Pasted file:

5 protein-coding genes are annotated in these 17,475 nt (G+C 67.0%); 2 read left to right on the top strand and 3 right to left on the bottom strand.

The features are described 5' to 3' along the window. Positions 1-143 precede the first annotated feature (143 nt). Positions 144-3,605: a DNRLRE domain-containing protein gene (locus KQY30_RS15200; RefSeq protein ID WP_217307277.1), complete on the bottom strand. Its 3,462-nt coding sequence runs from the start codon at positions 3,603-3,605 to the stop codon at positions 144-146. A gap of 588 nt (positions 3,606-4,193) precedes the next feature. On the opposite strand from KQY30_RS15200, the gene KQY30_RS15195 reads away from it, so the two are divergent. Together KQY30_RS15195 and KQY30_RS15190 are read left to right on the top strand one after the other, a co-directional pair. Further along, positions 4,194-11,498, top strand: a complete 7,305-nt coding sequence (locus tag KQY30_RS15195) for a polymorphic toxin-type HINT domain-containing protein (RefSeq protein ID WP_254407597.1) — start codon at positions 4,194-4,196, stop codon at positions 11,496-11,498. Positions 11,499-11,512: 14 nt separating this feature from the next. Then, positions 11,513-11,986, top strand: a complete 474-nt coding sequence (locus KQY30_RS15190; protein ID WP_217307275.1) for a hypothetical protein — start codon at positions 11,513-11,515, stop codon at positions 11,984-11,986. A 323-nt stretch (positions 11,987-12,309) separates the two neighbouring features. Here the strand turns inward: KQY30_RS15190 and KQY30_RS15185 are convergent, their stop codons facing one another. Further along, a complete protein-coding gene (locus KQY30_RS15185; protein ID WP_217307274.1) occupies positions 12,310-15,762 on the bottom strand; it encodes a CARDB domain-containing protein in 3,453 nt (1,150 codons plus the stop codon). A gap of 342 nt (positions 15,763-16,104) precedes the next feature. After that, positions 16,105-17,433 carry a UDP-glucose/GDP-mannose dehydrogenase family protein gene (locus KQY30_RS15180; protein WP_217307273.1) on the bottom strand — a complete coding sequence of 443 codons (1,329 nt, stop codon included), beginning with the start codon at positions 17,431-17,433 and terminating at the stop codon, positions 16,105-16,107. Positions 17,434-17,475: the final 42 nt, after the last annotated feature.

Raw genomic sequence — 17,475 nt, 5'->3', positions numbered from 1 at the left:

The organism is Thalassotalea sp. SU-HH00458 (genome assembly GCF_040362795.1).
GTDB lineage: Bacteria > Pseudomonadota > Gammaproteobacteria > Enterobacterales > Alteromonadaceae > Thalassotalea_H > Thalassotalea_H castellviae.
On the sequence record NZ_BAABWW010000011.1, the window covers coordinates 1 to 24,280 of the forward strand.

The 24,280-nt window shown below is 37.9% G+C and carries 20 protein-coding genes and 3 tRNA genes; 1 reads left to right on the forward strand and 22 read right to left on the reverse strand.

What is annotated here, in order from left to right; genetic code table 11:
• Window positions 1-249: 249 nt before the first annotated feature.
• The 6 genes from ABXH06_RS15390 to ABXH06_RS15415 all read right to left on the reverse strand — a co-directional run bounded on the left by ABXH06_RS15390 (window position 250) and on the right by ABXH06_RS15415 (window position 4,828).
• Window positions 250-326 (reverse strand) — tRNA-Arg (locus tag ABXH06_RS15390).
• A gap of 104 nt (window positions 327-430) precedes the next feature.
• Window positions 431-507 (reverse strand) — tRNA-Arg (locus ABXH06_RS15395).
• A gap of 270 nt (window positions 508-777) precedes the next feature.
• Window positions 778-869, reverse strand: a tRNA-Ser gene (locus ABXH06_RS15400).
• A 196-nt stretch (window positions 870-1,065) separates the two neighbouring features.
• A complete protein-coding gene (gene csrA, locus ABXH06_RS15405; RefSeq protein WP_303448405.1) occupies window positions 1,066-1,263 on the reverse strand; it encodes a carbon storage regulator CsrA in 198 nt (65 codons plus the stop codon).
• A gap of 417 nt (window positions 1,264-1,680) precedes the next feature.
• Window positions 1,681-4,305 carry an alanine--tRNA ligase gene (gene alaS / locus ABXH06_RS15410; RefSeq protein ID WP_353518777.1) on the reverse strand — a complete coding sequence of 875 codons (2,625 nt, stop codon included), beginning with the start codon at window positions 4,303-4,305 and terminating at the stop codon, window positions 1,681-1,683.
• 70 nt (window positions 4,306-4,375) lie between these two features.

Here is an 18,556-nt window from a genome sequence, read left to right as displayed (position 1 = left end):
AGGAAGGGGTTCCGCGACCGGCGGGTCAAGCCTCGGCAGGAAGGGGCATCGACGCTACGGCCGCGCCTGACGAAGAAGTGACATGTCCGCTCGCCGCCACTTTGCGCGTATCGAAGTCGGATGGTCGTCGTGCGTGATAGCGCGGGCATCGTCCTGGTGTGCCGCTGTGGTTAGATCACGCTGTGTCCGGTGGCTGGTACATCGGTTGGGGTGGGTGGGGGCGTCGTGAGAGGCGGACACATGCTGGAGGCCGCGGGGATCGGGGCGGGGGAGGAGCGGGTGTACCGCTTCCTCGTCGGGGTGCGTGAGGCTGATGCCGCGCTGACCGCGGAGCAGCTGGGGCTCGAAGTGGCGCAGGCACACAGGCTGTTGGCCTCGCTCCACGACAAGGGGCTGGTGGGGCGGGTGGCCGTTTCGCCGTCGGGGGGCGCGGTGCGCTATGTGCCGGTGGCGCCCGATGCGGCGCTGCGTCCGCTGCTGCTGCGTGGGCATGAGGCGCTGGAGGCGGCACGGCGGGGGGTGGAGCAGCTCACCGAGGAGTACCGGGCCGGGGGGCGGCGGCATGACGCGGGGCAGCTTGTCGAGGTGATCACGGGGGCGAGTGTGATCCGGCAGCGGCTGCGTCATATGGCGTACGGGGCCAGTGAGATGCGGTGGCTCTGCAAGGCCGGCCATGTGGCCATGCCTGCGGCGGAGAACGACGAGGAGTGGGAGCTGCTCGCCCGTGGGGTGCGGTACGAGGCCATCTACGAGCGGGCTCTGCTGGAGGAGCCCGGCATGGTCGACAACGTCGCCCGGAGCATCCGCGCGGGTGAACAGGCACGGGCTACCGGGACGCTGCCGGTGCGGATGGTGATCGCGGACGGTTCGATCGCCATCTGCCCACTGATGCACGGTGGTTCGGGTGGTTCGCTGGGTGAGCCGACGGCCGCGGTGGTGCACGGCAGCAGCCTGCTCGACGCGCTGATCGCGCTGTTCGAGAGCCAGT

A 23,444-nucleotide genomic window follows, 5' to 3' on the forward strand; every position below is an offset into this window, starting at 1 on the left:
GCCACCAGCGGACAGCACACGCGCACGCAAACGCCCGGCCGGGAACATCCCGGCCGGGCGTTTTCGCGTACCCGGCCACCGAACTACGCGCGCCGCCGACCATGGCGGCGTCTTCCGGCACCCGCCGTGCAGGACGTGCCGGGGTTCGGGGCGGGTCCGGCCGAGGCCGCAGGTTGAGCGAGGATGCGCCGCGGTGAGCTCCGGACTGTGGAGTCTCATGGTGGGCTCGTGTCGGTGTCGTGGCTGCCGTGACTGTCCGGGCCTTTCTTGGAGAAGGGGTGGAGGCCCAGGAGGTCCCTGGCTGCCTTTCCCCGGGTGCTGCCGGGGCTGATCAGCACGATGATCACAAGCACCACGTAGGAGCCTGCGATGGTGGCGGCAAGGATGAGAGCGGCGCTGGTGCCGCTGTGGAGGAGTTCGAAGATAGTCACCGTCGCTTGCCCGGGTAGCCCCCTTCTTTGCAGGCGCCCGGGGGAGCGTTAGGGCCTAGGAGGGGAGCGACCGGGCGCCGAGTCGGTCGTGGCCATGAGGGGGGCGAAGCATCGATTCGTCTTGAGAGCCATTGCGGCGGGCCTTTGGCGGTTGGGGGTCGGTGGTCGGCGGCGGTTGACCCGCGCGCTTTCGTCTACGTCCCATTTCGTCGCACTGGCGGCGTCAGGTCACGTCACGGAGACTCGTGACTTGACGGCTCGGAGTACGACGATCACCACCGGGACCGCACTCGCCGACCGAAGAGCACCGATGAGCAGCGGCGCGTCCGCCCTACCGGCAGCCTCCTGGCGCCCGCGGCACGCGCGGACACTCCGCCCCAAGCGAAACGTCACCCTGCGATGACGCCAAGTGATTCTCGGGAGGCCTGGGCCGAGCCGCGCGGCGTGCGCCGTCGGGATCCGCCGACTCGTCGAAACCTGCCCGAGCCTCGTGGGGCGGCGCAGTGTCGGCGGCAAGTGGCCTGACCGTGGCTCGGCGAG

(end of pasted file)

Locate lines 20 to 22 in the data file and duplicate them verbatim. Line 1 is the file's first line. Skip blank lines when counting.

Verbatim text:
• 70 nt (window positions 4,306-4,375) lie between these two features.

Here is an 18,556-nt window from a genome sequence, read left to right as displayed (position 1 = left end):
AGGAAGGGGTTCCGCGACCGGCGGGTCAAGCCTCGGCAGGAAGGGGCATCGACGCTACGGCCGCGCCTGACGAAGAAGTGACATGTCCGCTCGCCGCCACTTTGCGCGTATCGAAGTCGGATGGTCGTCGTGCGTGATAGCGCGGGCATCGTCCTGGTGTGCCGCTGTGGTTAGATCACGCTGTGTCCGGTGGCTGGTACATCGGTTGGGGTGGGTGGGGGCGTCGTGAGAGGCGGACACATGCTGGAGGCCGCGGGGATCGGGGCGGGGGAGGAGCGGGTGTACCGCTTCCTCGTCGGGGTGCGTGAGGCTGATGCCGCGCTGACCGCGGAGCAGCTGGGGCTCGAAGTGGCGCAGGCACACAGGCTGTTGGCCTCGCTCCACGACAAGGGGCTGGTGGGGCGGGTGGCCGTTTCGCCGTCGGGGGGCGCGGTGCGCTATGTGCCGGTGGCGCCCGATGCGGCGCTGCGTCCGCTGCTGCTGCGTGGGCATGAGGCGCTGGAGGCGGCACGGCGGGGGGTGGAGCAGCTCACCGAGGAGTACCGGGCCGGGGGGCGGCGGCATGACGCGGGGCAGCTTGTCGAGGTGATCACGGGGGCGAGTGTGATCCGGCAGCGGCTGCGTCATATGGCGTACGGGGCCAGTGAGATGCGGTGGCTCTGCAAGGCCGGCCATGTGGCCATGCCTGCGGCGGAGAACGACGAGGAGTGGGAGCTGCTCGCCCGTGGGGTGCGGTACGAGGCCATCTACGAGCGGGCTCTGCTGGAGGAGCCCGGCATGGTCGACAACGTCGCCCGGAGCATCCGCGCGGGTGAACAGGCACGGGCTACCGGGACGCTGCCGGTGCGGATGGTGATCGCGGACGGTTCGATCGCCATCTGCCCACTGATGCACGGTGGTTCGGGTGGTTCGCTGGGTGAGCCGACGGCCGCGGTGGTGCACGGCAGCAGCCTGCTCGACGCGCTGATCGCGCTGTTCGAGAGCCAGT